Eastpointe, Michigan agreed on Tuesday to address legal claims of racial discrimination by adopting ranked choice voting (RCV). The settlement makes the city the first in Michigan to use RCV, now increasingly common nationwide, since Ann Arbor stopped using the election method in the 1970s.
Eastpointe had come under scrutiny from the U.S. Department of Justice because African-American candidates historically had not won contested city council elections, despite African-American voters making up 30 percent of the city’s electorate. Legal challenges followed. The city council voted yesterday to settle them by adopting RCV.
Eastpointe’s mayor, Suzanne Pixley, was quoted in the city’s press release as saying, “we are eager to be the first city in the State of Michigan to implement ranked-choice voting for our City election and look forward to positive results with the change.”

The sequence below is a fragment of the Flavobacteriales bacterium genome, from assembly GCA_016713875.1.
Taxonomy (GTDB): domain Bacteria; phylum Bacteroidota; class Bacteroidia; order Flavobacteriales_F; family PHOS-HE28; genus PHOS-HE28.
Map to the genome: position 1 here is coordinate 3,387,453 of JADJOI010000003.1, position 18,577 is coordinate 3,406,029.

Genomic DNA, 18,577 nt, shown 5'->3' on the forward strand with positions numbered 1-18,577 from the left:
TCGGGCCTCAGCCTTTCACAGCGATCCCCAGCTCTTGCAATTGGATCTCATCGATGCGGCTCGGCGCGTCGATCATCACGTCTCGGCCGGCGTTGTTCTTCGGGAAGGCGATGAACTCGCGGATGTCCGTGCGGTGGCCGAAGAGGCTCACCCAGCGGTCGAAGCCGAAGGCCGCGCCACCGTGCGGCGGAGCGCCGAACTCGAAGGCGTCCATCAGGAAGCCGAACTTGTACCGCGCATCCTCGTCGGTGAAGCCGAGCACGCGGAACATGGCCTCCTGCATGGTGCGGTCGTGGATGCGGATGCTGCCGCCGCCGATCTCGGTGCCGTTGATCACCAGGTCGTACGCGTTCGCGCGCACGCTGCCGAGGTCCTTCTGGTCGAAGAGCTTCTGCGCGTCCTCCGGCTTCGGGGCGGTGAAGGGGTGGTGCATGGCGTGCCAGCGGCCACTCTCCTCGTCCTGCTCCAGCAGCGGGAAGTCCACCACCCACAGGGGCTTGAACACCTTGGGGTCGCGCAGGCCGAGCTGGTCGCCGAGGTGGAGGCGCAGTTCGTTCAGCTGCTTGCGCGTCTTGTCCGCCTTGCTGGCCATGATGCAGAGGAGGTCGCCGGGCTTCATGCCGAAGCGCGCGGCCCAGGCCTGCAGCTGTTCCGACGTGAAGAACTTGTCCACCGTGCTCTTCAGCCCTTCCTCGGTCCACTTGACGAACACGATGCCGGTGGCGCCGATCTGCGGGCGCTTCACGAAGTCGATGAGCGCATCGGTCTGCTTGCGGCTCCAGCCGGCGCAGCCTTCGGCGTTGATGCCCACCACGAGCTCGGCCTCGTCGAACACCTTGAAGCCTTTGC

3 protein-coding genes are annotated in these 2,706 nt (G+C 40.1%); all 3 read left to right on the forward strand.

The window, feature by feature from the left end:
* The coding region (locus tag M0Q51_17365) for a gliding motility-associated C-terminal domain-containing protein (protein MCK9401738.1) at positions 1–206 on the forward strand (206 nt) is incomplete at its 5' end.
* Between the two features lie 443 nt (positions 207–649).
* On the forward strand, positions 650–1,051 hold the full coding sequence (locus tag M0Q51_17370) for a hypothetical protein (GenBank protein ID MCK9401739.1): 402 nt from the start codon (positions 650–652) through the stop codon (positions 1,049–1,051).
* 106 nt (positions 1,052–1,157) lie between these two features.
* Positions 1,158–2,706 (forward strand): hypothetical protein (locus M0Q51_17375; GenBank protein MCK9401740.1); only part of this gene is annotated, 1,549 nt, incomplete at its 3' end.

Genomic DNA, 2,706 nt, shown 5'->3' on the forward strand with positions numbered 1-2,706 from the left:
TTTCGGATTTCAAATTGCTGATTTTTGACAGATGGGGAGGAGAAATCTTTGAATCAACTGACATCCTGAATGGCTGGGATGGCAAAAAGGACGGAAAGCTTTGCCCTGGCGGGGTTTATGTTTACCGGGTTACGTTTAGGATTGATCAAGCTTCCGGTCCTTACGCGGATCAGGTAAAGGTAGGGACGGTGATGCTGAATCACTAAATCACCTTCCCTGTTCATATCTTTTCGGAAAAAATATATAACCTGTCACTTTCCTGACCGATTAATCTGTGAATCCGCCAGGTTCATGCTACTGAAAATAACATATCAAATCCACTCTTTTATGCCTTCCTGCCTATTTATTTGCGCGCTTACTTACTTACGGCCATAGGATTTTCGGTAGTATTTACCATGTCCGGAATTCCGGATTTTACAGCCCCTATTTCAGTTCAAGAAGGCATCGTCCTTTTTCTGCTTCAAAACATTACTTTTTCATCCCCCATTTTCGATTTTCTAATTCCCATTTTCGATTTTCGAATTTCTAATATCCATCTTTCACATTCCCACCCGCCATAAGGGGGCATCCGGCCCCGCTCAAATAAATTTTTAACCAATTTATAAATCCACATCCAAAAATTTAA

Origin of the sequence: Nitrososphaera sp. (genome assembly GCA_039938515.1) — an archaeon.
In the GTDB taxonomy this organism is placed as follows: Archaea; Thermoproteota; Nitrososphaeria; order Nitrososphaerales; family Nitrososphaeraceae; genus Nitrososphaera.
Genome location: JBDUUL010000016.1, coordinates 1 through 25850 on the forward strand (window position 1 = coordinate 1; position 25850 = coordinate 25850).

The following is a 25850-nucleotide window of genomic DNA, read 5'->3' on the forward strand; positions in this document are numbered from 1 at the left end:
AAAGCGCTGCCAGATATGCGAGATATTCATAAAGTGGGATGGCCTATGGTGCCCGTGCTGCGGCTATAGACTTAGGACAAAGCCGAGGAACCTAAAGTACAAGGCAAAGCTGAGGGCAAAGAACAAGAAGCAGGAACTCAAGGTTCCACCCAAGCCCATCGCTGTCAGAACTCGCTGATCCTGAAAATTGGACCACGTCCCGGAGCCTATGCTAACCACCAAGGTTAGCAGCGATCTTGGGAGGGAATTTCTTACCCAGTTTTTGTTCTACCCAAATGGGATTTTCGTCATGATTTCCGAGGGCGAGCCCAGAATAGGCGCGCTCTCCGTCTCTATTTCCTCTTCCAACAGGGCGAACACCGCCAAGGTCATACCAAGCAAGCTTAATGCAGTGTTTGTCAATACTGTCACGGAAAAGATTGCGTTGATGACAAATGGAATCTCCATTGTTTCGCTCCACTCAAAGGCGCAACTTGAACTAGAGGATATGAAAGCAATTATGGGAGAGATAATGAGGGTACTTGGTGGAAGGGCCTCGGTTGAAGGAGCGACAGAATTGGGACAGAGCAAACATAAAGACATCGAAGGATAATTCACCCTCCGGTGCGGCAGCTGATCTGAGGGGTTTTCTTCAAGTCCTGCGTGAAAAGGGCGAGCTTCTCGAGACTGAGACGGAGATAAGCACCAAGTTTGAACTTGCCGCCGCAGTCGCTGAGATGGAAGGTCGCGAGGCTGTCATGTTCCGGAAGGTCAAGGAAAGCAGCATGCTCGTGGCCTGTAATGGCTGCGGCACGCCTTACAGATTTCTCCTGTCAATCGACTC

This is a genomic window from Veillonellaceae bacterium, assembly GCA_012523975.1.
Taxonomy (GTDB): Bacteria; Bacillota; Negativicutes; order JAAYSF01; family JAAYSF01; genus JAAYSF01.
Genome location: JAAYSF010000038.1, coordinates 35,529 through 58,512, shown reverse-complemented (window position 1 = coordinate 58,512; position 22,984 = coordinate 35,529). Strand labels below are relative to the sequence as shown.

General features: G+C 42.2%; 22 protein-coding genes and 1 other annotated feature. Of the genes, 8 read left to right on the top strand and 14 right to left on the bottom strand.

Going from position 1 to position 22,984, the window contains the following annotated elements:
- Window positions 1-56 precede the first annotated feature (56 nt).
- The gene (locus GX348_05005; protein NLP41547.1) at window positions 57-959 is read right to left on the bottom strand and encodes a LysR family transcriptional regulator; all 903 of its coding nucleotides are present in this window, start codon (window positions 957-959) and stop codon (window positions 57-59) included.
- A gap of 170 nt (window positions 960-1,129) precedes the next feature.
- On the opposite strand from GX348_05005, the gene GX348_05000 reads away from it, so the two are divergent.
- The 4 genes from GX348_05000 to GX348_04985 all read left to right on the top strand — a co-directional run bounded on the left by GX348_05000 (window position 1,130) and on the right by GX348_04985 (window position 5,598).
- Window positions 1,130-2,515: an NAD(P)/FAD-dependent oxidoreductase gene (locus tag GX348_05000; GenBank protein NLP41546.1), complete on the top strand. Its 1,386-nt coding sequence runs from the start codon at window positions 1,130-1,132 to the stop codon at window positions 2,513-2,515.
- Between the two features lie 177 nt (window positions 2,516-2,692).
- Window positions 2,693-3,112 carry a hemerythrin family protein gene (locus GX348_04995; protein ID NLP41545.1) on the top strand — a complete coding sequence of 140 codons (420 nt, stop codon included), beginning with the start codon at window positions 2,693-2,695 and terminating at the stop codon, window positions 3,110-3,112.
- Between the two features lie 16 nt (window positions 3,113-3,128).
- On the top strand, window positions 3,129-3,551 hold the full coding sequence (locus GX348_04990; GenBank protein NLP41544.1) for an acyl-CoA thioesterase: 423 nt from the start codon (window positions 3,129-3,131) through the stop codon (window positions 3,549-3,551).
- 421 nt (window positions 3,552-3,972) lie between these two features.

In 2017, the federal government had argued in a Voting Rights Act (VRA) challenge that Eastpointe’s elections unfairly diluted the voting strength of the city’s black voters. Because the city has elected its five city council members by an at-large winner-take-all vote of the entire electorate, the larger bloc of white voters had consistently defeated city council candidates from the black community.
Robert Ihrie, Eastpointe’s city attorney, explained that the shift to RCV would help “enhance the ability of minorities to have a minority elected." In other cities, RCV has increased representation for communities of color both on the ballot and in elected office. Eastpointe’s decision echoes the advice of some commentators that courts adopt RCV as a remedy in VRA cases. The settlement also reflects a tradition of resolving VRA claims by adopting proportional voting methods.